Ever wonder how phishing and malware sites manage to stay online? Through their analysis of botnets and infected hosts, the HoneyNet Project has documented an increasingly widespread technique used by online criminals: "Fast-Flux Service Networks". It's an admittedly clever and approach that makes it much harder to shut down malicious operations.
The premise behind fast-flux service networks is simple: attackers register a fully qualified domain name, and then rotate hundreds or thousands of IP addresses that are assigned to it. A DNS name may only be mapped to a particular IP for a few minutes. Each IP is an infected member of a botnet - but they are not the source of content, such as a virus or a scam web-site. Instead, they simply act as proxies, redirecting to one or more "mothership" servers that actually host the content. A more complex variation, "double-flux" service networks, implement additional misdirection by also rotating the authoritative name servers.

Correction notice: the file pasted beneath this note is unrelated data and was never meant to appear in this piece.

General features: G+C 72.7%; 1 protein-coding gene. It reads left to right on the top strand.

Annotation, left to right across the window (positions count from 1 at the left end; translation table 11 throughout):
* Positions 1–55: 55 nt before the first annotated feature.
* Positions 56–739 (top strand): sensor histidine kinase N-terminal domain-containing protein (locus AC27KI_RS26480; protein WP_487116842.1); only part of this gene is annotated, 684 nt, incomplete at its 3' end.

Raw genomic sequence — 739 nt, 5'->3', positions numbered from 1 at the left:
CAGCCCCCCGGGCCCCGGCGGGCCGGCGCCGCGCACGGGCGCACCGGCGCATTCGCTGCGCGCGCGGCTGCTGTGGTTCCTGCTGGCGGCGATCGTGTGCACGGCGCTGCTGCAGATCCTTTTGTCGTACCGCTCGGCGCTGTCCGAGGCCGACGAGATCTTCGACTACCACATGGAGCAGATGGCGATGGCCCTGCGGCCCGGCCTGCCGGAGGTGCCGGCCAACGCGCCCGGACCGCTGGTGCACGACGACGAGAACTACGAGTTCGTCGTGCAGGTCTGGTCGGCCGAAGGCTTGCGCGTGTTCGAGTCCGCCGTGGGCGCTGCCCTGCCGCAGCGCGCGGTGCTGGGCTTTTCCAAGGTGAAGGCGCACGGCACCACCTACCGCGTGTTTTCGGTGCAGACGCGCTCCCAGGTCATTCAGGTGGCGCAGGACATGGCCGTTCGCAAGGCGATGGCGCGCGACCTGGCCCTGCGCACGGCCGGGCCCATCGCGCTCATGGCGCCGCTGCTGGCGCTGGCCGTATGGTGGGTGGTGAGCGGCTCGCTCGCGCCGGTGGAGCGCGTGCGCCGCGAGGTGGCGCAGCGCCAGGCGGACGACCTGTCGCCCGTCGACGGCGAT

Like most of the HoneyNet Project's work, the whitepaper is very well-written and includes a case study with real-world examples. Definitely worth checking out if you're interested in how the more sinister side of the Internet underground operates.